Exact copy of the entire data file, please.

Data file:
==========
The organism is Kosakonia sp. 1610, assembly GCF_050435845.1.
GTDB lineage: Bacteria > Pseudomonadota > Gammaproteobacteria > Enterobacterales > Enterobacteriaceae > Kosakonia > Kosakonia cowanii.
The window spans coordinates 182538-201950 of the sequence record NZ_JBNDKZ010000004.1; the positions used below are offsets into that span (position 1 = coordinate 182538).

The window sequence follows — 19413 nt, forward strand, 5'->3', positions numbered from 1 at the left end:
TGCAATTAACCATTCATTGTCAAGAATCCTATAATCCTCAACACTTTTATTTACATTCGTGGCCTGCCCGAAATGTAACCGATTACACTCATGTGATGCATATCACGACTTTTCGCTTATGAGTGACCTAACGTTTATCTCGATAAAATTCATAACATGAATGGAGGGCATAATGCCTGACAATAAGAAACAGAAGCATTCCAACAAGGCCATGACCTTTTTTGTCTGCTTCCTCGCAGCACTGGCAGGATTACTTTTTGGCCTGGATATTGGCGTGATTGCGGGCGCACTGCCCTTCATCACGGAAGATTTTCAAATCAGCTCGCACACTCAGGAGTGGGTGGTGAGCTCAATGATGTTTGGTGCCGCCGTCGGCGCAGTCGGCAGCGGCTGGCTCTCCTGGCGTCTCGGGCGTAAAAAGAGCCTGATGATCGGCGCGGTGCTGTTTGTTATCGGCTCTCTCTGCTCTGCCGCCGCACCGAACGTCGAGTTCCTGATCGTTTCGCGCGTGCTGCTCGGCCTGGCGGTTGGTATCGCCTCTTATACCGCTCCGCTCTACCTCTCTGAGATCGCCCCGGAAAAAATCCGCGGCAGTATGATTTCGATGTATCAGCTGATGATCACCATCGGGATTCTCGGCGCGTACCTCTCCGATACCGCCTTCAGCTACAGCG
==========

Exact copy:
The organism is Kosakonia sp. 1610, assembly GCF_050435845.1.
GTDB lineage: Bacteria > Pseudomonadota > Gammaproteobacteria > Enterobacterales > Enterobacteriaceae > Kosakonia > Kosakonia cowanii.
The window spans coordinates 182538-201950 of the sequence record NZ_JBNDKZ010000004.1; the positions used below are offsets into that span (position 1 = coordinate 182538).

The window sequence follows — 19413 nt, forward strand, 5'->3', positions numbered from 1 at the left end:
TGCAATTAACCATTCATTGTCAAGAATCCTATAATCCTCAACACTTTTATTTACATTCGTGGCCTGCCCGAAATGTAACCGATTACACTCATGTGATGCATATCACGACTTTTCGCTTATGAGTGACCTAACGTTTATCTCGATAAAATTCATAACATGAATGGAGGGCATAATGCCTGACAATAAGAAACAGAAGCATTCCAACAAGGCCATGACCTTTTTTGTCTGCTTCCTCGCAGCACTGGCAGGATTACTTTTTGGCCTGGATATTGGCGTGATTGCGGGCGCACTGCCCTTCATCACGGAAGATTTTCAAATCAGCTCGCACACTCAGGAGTGGGTGGTGAGCTCAATGATGTTTGGTGCCGCCGTCGGCGCAGTCGGCAGCGGCTGGCTCTCCTGGCGTCTCGGGCGTAAAAAGAGCCTGATGATCGGCGCGGTGCTGTTTGTTATCGGCTCTCTCTGCTCTGCCGCCGCACCGAACGTCGAGTTCCTGATCGTTTCGCGCGTGCTGCTCGGCCTGGCGGTTGGTATCGCCTCTTATACCGCTCCGCTCTACCTCTCTGAGATCGCCCCGGAAAAAATCCGCGGCAGTATGATTTCGATGTATCAGCTGATGATCACCATCGGGATTCTCGGCGCGTACCTCTCCGATACCGCCTTCAGCTACAGCG